The Rolaids and The Sporting News awards are necessarily limited to relievers who get the most opportunities for wins and saves, namely the short relievers. In 1981 Milwaukee's Rollie Fingers and St. Louis' Bruce Sutter—two of baseball's archetypal short men—received the American and National League awards from both Rolaids and The Sporting News; Fingers also won the American League's Cy Young and MVP awards. Nine of the top 10 relievers worked exclusively or primarily in short relief.

The rating system created by SI goes far beyond anything hitherto concocted. Our ratings incorporate eight categories and evaluate long, middle and spot re' lievers as well as short men. And now, with no apologies to Fingers and Sutter, our winners are...Goose Gossage of the Yankees and lefthander Joe Sambito of the Houston Astros, who were Nos. 2 and 7, respectively, in the other ratings. In fact, six of our top 10 finishers (see charts on pages 83 and 86) didn't even appear among the top 10 on the other two lists: long relievers Sammy Stewart of Baltimore and Dave LaRoche of the Yankees, middle reliever Ron Davis of the Yankees, short-middle reliever Jeff Reardon of the Mets and Expos, and short men Tug McGraw of the Phillies and Kevin Hickey of the White Sox. Their subtle contributions went unnoticed in a mere accounting of wins and saves. At the same time, four pitchers who finished high in the awards competitions—Mark Clear of the Red Sox, Steve Howe of the Dodgers, Tippy Martinez of the Orioles and Steve Comer of the Rangers—are barely to be found in our rankings.

The flaw in the Rolaids and The Sporting News systems is their criteria. Wins? A reliever is supposed to hold a game in check, not win it. In fact, relievers often get wins after bad performances. Inheriting a 4-3 lead over the Mets last June 9, the Reds' Tom Hume yielded the tying run on three singles and a walk. But because the Reds rallied to score four runs in the ninth, Hume got the win. Fact is, many premier relievers have relief records that border on .500; Fingers (101-90), Sutter (35-35), Sambito (31-29), Mike Marshall (92-98). Saves? They're awarded only to pitchers who finish games. A successful reliever need not be the Gossage, Fingers or Sutter who gets the last out. He may pitch a couple of innings of useful middle relief, as the Yankees' Davis does better than anyone. He may throw three or more innings of long relief to keep a game close, the specialty of Baltimore's Stewart, who was second in the American League last year with a 2.33 ERA. Or he may be the classy old lefty—Grant Jackson, now with Kansas City, comes to mind—who strolls in at a critical juncture to retire just one or two men. To the awards people, these guys are real nowhere men. (If Rolaids "spells R-E-L-I-E-F," why can't Elmer's Glue-All "spell H-O-L-D?" Elmer could name his award after Horatius, the fellow who held the bridge.)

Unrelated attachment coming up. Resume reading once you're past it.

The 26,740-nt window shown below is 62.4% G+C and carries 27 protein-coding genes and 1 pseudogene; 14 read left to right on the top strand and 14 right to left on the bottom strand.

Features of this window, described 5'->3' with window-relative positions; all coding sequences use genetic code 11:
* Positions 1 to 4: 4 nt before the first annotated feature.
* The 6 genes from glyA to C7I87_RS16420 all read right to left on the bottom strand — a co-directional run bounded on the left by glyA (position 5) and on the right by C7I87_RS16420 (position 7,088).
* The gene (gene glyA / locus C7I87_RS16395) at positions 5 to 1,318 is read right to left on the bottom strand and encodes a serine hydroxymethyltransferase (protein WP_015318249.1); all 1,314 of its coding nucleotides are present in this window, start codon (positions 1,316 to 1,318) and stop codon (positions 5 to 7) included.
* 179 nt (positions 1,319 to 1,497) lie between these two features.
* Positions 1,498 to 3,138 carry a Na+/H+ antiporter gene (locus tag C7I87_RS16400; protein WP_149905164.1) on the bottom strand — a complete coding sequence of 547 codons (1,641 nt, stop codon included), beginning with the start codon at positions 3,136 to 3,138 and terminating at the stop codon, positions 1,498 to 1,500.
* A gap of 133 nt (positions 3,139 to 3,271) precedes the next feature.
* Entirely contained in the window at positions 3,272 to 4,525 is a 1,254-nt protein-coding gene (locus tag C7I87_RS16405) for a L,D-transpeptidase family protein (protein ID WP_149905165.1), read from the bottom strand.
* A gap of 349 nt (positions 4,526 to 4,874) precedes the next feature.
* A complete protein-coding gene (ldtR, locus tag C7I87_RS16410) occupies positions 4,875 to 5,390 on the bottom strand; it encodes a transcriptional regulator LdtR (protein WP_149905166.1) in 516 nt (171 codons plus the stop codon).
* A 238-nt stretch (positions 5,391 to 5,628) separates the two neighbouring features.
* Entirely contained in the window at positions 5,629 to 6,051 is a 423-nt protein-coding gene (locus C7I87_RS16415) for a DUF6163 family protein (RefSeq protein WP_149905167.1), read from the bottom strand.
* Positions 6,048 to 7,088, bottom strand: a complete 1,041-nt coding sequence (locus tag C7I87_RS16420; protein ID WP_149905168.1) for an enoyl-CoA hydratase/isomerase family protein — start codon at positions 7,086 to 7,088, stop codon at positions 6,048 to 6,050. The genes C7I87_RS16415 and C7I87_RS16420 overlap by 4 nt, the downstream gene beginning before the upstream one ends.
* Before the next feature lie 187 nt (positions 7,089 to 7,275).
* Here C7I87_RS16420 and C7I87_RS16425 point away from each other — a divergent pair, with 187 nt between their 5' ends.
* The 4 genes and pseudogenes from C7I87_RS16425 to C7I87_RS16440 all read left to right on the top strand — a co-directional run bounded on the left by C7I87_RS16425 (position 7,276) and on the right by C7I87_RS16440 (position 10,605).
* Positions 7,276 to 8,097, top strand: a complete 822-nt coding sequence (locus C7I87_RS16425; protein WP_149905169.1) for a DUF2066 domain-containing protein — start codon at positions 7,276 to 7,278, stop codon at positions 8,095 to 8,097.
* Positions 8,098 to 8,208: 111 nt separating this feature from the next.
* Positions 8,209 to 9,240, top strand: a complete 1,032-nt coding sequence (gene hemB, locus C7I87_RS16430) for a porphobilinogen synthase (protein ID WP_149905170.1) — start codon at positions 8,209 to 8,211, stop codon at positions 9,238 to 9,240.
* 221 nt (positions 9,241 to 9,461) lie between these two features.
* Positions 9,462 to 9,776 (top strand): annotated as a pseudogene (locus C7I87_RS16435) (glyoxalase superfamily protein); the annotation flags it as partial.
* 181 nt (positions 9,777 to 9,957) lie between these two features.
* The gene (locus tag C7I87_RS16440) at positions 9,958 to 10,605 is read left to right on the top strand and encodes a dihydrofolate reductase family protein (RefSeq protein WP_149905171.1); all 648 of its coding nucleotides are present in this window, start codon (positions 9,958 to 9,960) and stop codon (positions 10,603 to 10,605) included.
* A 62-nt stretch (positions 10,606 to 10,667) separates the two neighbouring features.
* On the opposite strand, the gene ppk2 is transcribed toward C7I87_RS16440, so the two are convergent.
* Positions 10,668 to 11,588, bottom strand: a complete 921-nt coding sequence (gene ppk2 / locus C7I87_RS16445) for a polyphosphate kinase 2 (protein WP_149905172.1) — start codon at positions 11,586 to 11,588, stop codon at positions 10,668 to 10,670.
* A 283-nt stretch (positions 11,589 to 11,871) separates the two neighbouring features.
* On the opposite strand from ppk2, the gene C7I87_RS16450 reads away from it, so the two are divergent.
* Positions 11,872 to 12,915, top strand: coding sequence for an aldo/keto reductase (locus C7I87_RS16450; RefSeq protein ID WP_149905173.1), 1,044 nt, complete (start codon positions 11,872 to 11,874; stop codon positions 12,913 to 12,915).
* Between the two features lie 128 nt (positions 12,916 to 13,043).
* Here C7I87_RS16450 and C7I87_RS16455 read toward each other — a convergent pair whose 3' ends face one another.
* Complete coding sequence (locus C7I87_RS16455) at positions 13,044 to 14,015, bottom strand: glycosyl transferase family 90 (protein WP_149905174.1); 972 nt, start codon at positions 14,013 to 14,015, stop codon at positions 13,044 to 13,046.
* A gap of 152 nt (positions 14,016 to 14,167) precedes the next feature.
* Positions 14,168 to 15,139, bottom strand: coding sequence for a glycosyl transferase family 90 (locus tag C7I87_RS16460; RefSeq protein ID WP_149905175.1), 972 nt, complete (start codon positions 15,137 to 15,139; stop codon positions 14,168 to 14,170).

Back to reality. ERA serves as a good method for judging a pitcher's effectiveness against the batters he faces, but it tells you nothing about his ability to keep the previous pitcher's runners from scoring. Early last season the Royals led the Orioles 2-0 when KC starter Dennis Leonard loaded the bases to start the eighth. Dan Quisenberry relieved and gave up a two-run double and a sacrifice fly, leading to a 3-2 Oriole victory. Because all three runs were charged to Leonard, Quisenberry's disastrous outing wasn't reflected in his stats for the game: 2 IP, 0 ER.